TRUMBULL COUNTY Board still out on voting system

A board member can't see the rush, saying neither vendor is really prepared.
WARREN -- The Trumbull County Board of Elections will try to get more cost information on competing voting systems before it chooses a vendor.
The board will have to act quickly to meet a May 24 deadline to inform Secretary of State Kenneth Blackwell of its preferred voting system among those certified by the state. Its members met Monday and will meet again Thursday.
Although the federal government, through the state, is paying about $2 million for the county's new voting system, Ohio counties will still have costs including printing, records storage and demands on personnel.
Unknown costs
"I think we need to talk to somebody that has these costs, these hard numbers," said board member Craig Bonar.
Rokey W. Suleman II, elections board deputy director, said some of these costs from one vendor, Diebold Election Systems of North Canton, are not known. "I've asked them, 'How can we make a decision if you're not giving us the costs?'" he said.
Also, he believes the county may need more voting machines than the state says are needed -- as many as 809 compared with 766, an added cost that county commissioners would be asked to fund.
As for the other vendor, Election Systems & amp; Software, Suleman said he will make a hasty inquiry.
Trumbull County wasn't able to switch to electronic voting machines for the November election because of Blackwell's concerns about the machines' security. That was the third time Blackwell postponed implementation of the Diebold machines in Trumbull County.
Paper trail
Thirty-one counties had originally planned to replace their machines for last year's election, but most backed out as the election drew closer. Most of those counties, like Trumbull, use punch-card ballots.
Bonar said he's not comfortable with the performance of the county's current system.
The federal Help America Vote Act requires counties by the 2006 primary to use federally approved voting systems and to have policies for counting provisional ballots in place.
The state Legislature passed a bill about a year ago requiring a paper trail for all voting systems. Only Diebold received certification for touch-screen systems with a paper record.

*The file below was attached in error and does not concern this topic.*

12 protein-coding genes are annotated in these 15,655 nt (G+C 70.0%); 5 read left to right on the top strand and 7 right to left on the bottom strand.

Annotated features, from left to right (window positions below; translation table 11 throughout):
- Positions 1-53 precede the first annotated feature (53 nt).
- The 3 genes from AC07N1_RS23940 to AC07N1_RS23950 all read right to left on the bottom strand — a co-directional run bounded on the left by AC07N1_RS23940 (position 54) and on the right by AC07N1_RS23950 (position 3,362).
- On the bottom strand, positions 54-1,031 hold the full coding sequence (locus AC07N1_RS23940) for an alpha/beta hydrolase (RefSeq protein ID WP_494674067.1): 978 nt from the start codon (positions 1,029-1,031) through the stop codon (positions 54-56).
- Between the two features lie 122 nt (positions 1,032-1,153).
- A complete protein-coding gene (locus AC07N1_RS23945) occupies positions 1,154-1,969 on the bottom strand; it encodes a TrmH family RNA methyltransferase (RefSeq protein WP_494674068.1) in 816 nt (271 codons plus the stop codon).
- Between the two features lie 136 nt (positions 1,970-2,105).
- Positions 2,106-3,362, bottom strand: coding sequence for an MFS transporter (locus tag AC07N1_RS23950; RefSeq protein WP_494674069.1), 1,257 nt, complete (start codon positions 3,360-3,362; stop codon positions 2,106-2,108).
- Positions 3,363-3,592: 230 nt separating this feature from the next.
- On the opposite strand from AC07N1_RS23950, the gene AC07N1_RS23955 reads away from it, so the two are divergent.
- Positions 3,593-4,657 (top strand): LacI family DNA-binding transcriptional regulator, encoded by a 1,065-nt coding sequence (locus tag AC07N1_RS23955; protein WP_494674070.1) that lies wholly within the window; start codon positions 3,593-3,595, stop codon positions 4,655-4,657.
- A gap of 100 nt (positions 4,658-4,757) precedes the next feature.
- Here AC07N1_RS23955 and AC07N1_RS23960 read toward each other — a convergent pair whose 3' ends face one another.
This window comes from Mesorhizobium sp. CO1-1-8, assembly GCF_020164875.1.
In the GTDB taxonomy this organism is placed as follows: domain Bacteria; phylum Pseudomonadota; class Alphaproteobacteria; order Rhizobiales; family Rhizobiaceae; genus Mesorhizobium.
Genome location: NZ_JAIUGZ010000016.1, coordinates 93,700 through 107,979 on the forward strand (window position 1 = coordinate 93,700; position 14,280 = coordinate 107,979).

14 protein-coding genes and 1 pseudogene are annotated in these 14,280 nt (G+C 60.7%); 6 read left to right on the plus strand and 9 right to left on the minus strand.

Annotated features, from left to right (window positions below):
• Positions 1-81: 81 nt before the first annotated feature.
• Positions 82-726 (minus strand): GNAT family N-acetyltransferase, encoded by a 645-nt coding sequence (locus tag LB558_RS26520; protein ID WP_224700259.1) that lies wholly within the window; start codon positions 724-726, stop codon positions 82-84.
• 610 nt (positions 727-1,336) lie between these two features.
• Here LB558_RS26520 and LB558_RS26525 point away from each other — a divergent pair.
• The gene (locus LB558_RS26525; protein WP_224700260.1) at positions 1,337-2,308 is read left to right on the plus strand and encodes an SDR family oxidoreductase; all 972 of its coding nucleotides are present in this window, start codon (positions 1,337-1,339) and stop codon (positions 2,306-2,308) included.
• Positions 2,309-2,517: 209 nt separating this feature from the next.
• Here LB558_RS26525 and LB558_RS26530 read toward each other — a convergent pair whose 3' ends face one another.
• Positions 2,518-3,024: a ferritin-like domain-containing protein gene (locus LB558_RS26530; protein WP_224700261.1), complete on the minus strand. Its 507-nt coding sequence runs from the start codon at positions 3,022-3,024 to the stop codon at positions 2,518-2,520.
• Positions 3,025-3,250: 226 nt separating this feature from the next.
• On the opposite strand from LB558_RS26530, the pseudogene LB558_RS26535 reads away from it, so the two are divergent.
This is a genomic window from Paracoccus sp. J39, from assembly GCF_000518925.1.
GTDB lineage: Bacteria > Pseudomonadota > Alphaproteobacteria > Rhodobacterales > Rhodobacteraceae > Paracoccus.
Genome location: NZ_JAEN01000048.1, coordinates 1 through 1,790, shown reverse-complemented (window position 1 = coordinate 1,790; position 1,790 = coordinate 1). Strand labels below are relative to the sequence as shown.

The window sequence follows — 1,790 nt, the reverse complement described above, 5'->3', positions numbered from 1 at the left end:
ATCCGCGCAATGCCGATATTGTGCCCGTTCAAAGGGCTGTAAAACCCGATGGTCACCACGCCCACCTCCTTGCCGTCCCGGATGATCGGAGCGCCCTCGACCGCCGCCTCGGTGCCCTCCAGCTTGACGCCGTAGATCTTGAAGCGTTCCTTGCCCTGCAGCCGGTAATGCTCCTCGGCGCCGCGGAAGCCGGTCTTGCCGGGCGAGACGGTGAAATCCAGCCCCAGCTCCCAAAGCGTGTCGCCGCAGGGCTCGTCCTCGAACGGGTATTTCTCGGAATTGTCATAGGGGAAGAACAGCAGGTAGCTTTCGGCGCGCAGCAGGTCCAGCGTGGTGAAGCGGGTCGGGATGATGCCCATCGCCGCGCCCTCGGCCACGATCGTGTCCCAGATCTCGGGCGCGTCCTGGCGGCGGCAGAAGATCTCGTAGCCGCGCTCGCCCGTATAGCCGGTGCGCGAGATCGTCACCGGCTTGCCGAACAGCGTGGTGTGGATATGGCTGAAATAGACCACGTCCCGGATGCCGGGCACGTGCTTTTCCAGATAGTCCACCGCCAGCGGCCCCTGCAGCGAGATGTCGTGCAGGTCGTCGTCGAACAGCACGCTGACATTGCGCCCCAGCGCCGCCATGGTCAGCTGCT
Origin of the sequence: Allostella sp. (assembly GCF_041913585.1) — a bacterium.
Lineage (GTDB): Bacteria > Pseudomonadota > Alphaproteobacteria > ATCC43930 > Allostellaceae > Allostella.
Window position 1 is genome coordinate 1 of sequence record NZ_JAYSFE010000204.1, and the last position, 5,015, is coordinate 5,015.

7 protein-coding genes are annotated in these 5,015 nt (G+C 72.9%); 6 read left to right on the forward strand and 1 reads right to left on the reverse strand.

ES & amp;S developed a paper trail system for its electronic machines that wasn't certified by the state until Friday. Bonar said the local board should get all of the costs it can from both vendors, despite "these 11th-hour changes."
Running out of time
Myke Clarett, field representative for the Ohio Secretary of State's office, told the board that both are good systems and that Trumbull County won't wind up with a "white elephant" whichever way it goes.
Long-time board member Nettie Ashelman said she "can't see the rush in this, because they're not prepared really, either one of them."
If no decision is made by the deadline, Diebold's optical scanner system will be chosen by default.
Both vendors offer optical scan and direct recording (touch screen) electronic systems.
Blackwell had ordered elections officials in all 88 counties to pick their preference of two types of optical-scan machines, which read marks voters make on paper ballots. He has said that optical scan in the only affordable option to meet a federal requirement that voters have a paper receipt to check their ballot choices.
Several boards have complained that Blackwell has eliminated the choice of electronic touch-screen machines from the federal program that will pay for the new equipment. Election Systems & amp; Software filed a lawsuit earlier this month in Franklin County Common Pleas Court against Blackwell. Mahoning County had the optical scan system before May 2002, and now has joined ES & amp;S in the lawsuit.
ES & amp;S of Omaha, Neb., wanted Blackwell to extend the deadline for certification of electronic touch-screen voting machines that can produce a paper trail. Mahoning was among the first counties in the state to use the technology. Allen, Franklin, Sandusky and Hamilton counties also joined the lawsuit.
"Now that they [ES & amp;S] have gotten their machines certified, I think the lawsuits will be moot," Suleman said.

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